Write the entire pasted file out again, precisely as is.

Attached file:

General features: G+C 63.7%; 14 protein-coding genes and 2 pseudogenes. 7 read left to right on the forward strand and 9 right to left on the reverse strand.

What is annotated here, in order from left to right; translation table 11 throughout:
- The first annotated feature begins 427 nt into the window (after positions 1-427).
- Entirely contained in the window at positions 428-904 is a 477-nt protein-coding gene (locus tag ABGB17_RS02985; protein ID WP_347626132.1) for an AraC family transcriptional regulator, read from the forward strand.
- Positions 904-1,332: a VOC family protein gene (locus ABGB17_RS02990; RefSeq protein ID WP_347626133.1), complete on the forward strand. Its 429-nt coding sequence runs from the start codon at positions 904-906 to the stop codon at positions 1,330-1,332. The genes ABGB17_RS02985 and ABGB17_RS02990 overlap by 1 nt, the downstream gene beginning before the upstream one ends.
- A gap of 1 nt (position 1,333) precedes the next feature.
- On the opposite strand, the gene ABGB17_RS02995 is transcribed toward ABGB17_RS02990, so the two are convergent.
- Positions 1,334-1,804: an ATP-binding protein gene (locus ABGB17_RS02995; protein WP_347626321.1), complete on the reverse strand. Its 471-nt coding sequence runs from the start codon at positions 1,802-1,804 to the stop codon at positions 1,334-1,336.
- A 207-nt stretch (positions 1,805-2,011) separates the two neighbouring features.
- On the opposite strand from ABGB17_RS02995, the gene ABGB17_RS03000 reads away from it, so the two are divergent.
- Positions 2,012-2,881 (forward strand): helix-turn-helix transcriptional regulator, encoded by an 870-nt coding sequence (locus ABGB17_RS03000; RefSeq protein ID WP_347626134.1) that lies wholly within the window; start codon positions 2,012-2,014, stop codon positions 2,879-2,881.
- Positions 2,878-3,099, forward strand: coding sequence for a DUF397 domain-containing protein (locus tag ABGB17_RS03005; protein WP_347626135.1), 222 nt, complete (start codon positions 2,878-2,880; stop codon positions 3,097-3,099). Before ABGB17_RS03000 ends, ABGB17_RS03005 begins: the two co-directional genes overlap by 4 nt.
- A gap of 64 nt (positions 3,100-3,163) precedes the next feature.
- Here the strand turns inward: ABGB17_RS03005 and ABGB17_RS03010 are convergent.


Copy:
General features: G+C 63.7%; 14 protein-coding genes and 2 pseudogenes. 7 read left to right on the forward strand and 9 right to left on the reverse strand.

What is annotated here, in order from left to right; translation table 11 throughout:
- The first annotated feature begins 427 nt into the window (after positions 1-427).
- Entirely contained in the window at positions 428-904 is a 477-nt protein-coding gene (locus tag ABGB17_RS02985; protein ID WP_347626132.1) for an AraC family transcriptional regulator, read from the forward strand.
- Positions 904-1,332: a VOC family protein gene (locus ABGB17_RS02990; RefSeq protein ID WP_347626133.1), complete on the forward strand. Its 429-nt coding sequence runs from the start codon at positions 904-906 to the stop codon at positions 1,330-1,332. The genes ABGB17_RS02985 and ABGB17_RS02990 overlap by 1 nt, the downstream gene beginning before the upstream one ends.
- A gap of 1 nt (position 1,333) precedes the next feature.
- On the opposite strand, the gene ABGB17_RS02995 is transcribed toward ABGB17_RS02990, so the two are convergent.
- Positions 1,334-1,804: an ATP-binding protein gene (locus ABGB17_RS02995; protein WP_347626321.1), complete on the reverse strand. Its 471-nt coding sequence runs from the start codon at positions 1,802-1,804 to the stop codon at positions 1,334-1,336.
- A 207-nt stretch (positions 1,805-2,011) separates the two neighbouring features.
- On the opposite strand from ABGB17_RS02995, the gene ABGB17_RS03000 reads away from it, so the two are divergent.
- Positions 2,012-2,881 (forward strand): helix-turn-helix transcriptional regulator, encoded by an 870-nt coding sequence (locus ABGB17_RS03000; RefSeq protein ID WP_347626134.1) that lies wholly within the window; start codon positions 2,012-2,014, stop codon positions 2,879-2,881.
- Positions 2,878-3,099, forward strand: coding sequence for a DUF397 domain-containing protein (locus tag ABGB17_RS03005; protein WP_347626135.1), 222 nt, complete (start codon positions 2,878-2,880; stop codon positions 3,097-3,099). Before ABGB17_RS03000 ends, ABGB17_RS03005 begins: the two co-directional genes overlap by 4 nt.
- A gap of 64 nt (positions 3,100-3,163) precedes the next feature.
- Here the strand turns inward: ABGB17_RS03005 and ABGB17_RS03010 are convergent.